By Fox, Thomas C.
National Catholic Reporter , Vol. 46, No. 19
Abortion--Laws, Regulations and Rules
Roman Catholic Clergy--Conferences, Meetings and Seminars
Roman Catholic Clergy--Health Policy
Health Care Reform--Religious Aspects
Health Care Reform--Laws, Regulations and Rules
Leadership Conference of Women Religious of the U.S.A.--Conferences, meetings and seminars
A Vatican doctrinal investigation of the largest leadership organization for U.S. women religious appears to have been complicated by the group's support last March of health care legislation opposed by the U.S. bishops.
In meetings with Vatican officials last April, the Leadership Conference of Women Religious repeatedly fielded questions from Vatican officials about its support for the legislation despite the fact that the U.S. Conference of Catholic Bishops had argued the bill would allow federal funding for abortions.
The Leadership Conference, along with a number of other Catholic groups, including the Catholic Health Association, disagreed with the bishop's interpretation of the legislation, saying it did not allow for federal funding of abortions.
Last March, in the final days of a highly politicized health care debate in Congress, the Leadership Conference offered support to a Senate-backed House bill that eventually passed 219-212.
'The Leadership Conference supported the legislation, saying it would bring health care coverage to an additional 30 million people.
President Obama signed the measure, the Patient Protection and Affordable Care Act, on March 23, leaving a visible rift between the bishops and women religious. The issues involved now appear to have gone beyond specific health care legislation to include the proper use of church authority, who can speak to moral and political issues, and the scope of constitutional rights of vowed religious.
Elements in these thorny issues have been thrown into the mix of the ongoing doctrinal assessment by Vatican officials of the U.S. women religious leadership, an internal Leadership Conference document indicates.
The Leadership Conference of Women Religious is an association of the leaders of congregations of Catholic women religious in the United States and claims more than 1,500 members, representing about 95 percent of the 68,000 U.S. women religious.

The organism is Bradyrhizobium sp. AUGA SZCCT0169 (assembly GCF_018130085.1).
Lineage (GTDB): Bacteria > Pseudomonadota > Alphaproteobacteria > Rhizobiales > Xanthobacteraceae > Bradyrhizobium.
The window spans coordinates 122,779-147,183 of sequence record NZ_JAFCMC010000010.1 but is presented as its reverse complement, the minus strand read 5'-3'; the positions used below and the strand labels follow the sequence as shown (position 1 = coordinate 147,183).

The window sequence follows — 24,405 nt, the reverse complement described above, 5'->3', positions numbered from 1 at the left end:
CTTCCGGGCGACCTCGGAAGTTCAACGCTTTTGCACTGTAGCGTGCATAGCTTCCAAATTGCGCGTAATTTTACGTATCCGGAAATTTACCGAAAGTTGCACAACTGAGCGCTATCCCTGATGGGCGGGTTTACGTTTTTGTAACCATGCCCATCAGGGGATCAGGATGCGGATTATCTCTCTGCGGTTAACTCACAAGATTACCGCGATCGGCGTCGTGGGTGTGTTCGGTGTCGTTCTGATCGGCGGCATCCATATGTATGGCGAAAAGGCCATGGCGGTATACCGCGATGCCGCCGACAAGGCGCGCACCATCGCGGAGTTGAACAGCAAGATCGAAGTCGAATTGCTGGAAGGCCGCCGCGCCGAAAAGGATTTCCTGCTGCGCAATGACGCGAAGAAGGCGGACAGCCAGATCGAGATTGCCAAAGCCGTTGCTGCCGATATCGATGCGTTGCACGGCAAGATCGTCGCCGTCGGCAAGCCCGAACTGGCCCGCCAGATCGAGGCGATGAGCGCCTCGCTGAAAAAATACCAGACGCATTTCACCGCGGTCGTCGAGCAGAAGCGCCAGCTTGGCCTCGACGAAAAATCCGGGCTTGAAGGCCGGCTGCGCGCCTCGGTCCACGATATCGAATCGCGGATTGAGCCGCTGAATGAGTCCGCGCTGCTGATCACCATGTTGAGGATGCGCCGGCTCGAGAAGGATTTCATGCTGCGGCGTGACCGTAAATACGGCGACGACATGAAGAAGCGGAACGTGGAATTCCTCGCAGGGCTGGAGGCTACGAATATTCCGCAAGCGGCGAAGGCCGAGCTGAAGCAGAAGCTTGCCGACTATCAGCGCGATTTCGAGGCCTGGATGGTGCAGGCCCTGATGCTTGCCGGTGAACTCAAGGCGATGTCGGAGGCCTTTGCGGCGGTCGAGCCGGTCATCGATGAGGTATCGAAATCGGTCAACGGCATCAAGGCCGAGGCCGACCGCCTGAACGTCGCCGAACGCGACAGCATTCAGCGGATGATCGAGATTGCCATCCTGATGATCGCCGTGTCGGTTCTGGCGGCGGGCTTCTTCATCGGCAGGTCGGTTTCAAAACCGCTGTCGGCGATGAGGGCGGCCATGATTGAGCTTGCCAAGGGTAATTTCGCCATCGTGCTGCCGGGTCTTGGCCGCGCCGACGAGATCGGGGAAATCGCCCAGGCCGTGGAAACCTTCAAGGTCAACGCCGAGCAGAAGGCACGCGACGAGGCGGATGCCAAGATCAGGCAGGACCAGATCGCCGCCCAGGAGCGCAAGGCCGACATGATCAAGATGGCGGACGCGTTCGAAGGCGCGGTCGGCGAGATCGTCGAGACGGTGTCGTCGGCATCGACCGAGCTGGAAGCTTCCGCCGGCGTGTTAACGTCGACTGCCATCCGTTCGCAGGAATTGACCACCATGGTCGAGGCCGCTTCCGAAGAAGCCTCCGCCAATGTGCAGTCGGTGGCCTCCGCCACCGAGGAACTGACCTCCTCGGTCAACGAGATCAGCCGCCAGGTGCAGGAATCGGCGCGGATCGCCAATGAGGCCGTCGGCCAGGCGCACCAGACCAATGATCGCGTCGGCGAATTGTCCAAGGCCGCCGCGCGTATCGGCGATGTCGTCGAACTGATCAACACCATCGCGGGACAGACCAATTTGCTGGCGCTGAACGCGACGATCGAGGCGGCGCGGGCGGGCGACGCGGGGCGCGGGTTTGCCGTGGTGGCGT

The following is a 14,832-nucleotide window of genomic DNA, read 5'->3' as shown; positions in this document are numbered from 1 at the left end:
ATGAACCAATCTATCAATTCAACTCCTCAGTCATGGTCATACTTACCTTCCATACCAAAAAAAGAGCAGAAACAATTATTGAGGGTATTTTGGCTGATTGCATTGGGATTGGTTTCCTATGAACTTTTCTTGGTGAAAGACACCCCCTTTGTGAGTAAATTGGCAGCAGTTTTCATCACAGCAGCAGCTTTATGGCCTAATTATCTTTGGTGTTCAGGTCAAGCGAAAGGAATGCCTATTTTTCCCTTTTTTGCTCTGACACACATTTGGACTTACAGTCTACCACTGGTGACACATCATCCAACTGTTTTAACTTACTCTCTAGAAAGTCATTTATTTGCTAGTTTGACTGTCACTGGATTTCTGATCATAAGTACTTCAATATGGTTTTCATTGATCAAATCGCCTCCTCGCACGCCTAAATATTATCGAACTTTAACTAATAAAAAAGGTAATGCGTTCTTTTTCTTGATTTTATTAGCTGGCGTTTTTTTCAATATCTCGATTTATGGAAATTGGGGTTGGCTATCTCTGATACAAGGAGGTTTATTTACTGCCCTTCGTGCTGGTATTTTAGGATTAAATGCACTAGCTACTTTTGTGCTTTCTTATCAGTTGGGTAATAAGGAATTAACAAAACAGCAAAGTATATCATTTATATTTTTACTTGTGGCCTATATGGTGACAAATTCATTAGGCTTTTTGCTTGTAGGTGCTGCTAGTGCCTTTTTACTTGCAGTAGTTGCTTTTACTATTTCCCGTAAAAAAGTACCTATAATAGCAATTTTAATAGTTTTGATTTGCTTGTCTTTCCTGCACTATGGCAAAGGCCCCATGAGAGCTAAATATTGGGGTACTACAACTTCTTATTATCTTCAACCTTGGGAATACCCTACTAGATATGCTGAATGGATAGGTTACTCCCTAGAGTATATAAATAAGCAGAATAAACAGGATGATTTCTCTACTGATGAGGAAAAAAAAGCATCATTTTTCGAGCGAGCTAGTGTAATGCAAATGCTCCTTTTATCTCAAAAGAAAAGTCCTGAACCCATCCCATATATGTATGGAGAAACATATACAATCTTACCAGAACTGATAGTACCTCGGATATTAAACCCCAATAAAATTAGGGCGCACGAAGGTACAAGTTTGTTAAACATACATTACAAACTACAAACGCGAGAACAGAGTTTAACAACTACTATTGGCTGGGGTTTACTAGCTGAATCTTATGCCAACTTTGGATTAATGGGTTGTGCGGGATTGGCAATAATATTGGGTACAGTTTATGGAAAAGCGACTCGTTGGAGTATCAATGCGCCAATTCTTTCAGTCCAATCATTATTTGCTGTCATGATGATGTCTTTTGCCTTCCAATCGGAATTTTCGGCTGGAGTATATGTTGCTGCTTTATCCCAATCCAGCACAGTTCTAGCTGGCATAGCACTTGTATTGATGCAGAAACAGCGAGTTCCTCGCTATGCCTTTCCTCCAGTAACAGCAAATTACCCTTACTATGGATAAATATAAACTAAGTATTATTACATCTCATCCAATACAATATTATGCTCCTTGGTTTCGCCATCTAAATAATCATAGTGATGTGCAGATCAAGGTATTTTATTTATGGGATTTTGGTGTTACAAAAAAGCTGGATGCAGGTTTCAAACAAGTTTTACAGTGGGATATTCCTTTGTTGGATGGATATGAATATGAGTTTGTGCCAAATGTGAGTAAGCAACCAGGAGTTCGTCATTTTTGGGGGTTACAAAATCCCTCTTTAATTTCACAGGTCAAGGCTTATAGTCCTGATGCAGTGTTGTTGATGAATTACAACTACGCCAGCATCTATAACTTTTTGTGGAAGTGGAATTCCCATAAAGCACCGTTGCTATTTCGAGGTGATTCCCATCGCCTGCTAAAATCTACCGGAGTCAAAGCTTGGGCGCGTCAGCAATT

It was in February 2009 that the Vatican Congregation for the Doctrine of the Faith, headed by U.S. Cardinal William Joseph Levada, sent a letter to the conference, announcing the doctrinal assessment. Levada cited Vatican doctrinal concerns with the conference dating back to 2001.
The Levada letter set no timetable for further discussions or resolution of the issues involved. The outcome of the assessment could have a significant impact on the future of the conference and, in turn, the leadership of U.S. women religious communities, possibly leading to Vatican demands for new methods of communication among women religious or even new structures of leadership.
However serious the outcome of the doctrinal assessment could be, it has received relatively little public exposure in large part because the process has been overshadowed by a far more public Vatican investigation of U.S. women religious congregations, which was initiated two months before and is now in the second year of a three-year process.
This second Vatican inquiry, officially called an apostolic visitation, was announced in December 2008 and involves the nation's apostolic religious communities. This investigation is being carried out by the Vatican's Congregation for Institutes of Consecrated Life and Societies of Apostolic Life, headed by Slovenian Cardinal Franc Rode.
When Rode's congregation first announced the study of U.S. women religious communities, it cited as reason falling numbers within them and a need to determine their "quality of life."
Whatever the Vatican intentions, many U.S. women religious have seen this probe as an affront. They say they were never consulted, were never involved in its planning or execution, and will not be allowed an opportunity to refute allegations before the report is passed along to Vatican officials for consideration and possible action.
As a result of these objections, some religious communities have not been fully compliant with the study, although there have been no reports that communities singled out for personal site visits have been less than receptive. …